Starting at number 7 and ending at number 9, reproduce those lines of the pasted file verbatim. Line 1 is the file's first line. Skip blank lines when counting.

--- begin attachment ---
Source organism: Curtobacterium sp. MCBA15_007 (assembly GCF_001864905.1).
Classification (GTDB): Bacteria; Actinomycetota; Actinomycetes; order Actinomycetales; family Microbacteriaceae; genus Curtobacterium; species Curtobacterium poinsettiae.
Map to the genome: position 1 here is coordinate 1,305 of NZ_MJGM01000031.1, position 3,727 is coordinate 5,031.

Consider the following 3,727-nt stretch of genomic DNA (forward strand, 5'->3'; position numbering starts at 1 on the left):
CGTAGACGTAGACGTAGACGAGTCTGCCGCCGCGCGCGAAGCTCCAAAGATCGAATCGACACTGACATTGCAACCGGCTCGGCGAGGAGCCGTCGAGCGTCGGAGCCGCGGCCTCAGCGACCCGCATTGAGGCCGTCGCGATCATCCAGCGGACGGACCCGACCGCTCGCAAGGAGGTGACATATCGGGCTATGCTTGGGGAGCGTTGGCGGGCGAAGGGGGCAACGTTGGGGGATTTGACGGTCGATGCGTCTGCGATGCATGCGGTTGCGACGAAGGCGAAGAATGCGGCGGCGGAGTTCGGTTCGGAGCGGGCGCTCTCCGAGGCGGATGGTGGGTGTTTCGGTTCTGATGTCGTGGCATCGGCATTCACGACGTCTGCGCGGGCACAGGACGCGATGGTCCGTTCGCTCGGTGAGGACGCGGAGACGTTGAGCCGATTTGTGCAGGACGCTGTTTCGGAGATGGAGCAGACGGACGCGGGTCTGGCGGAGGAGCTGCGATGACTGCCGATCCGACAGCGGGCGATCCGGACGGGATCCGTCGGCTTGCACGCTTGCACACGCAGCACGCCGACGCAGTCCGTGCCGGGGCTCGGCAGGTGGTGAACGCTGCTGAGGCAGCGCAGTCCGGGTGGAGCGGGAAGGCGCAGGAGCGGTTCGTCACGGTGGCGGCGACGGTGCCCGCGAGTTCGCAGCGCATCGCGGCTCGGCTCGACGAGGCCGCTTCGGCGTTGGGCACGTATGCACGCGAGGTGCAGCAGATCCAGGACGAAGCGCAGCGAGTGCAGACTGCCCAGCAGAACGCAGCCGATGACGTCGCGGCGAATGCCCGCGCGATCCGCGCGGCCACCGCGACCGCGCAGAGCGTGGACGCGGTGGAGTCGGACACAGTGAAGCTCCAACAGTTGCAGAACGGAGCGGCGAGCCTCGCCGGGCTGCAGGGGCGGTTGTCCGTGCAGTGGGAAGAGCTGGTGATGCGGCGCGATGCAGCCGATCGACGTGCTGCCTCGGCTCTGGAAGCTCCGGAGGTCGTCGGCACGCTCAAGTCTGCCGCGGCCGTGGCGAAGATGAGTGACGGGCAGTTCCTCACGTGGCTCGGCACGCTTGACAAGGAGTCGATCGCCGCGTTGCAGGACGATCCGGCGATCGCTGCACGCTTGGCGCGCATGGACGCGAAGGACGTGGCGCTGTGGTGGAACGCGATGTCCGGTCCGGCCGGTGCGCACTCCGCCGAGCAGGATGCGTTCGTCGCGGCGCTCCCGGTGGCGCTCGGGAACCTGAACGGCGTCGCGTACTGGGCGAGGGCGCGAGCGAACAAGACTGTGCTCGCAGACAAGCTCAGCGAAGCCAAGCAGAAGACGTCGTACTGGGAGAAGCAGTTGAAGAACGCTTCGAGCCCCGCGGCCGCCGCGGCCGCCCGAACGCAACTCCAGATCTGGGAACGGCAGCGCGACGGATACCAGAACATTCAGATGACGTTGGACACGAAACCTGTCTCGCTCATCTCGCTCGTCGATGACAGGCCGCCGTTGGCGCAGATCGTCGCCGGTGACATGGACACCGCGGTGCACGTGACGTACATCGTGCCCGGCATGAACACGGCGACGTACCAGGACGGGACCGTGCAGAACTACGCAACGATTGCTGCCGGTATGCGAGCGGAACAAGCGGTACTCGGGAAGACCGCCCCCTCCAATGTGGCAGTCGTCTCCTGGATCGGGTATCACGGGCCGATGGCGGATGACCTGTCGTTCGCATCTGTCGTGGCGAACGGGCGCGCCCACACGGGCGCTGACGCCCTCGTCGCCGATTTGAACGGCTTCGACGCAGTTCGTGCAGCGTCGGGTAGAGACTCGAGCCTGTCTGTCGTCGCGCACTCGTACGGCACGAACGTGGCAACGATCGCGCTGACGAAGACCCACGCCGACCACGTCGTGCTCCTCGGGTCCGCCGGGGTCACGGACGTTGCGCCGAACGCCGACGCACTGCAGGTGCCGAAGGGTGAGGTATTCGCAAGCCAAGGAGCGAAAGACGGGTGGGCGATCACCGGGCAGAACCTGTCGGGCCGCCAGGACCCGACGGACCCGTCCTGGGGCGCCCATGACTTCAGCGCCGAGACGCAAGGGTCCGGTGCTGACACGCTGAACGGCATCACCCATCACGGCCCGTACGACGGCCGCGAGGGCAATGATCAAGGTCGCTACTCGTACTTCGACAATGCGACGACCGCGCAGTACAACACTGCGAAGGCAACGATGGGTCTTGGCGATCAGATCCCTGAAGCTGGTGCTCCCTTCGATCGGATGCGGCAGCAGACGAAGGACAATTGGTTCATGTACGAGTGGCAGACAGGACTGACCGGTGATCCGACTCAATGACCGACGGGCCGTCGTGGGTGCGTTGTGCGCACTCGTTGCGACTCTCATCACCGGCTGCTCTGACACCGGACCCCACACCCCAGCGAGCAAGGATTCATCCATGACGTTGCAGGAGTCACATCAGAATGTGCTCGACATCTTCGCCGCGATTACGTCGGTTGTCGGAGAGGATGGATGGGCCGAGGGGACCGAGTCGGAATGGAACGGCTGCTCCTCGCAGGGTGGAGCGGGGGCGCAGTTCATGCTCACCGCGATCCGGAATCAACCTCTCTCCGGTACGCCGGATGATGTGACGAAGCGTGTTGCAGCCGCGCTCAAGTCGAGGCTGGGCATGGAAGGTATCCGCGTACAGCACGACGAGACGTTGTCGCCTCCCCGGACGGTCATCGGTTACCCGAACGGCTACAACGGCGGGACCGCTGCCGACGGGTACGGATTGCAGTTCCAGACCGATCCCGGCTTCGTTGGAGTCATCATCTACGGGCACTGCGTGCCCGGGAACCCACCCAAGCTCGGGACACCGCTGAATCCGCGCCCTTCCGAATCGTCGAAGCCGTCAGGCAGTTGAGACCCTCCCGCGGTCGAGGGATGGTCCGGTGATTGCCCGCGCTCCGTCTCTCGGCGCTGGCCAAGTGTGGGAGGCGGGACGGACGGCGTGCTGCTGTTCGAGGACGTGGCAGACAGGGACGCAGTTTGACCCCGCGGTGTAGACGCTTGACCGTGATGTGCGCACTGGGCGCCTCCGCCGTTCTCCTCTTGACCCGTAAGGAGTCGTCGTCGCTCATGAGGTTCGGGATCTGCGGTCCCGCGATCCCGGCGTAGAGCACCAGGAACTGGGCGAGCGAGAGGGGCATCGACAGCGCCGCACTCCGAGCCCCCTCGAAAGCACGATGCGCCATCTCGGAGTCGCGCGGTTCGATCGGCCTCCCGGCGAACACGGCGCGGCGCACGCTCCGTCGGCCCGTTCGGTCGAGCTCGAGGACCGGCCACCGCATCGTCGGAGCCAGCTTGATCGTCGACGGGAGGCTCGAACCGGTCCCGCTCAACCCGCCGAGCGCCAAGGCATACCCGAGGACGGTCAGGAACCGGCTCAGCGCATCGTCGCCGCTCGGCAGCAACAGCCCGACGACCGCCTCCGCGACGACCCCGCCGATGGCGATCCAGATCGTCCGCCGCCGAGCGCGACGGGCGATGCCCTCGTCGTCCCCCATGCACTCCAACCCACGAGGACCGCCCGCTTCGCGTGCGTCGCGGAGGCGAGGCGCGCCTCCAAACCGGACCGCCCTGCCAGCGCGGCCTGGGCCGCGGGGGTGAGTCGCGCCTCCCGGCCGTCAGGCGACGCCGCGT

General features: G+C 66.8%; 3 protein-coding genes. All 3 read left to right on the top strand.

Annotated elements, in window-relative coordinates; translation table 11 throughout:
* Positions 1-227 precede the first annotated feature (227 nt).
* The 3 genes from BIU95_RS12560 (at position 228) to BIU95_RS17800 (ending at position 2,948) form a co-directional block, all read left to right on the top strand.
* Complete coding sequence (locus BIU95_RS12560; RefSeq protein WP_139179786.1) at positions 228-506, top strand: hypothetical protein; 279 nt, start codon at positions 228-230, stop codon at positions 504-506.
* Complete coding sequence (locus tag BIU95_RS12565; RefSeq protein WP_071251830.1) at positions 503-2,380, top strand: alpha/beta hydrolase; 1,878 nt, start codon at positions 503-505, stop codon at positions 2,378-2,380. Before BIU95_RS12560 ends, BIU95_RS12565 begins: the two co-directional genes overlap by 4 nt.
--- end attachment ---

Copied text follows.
Annotated elements, in window-relative coordinates; translation table 11 throughout:
* Positions 1-227 precede the first annotated feature (227 nt).
* The 3 genes from BIU95_RS12560 (at position 228) to BIU95_RS17800 (ending at position 2,948) form a co-directional block, all read left to right on the top strand.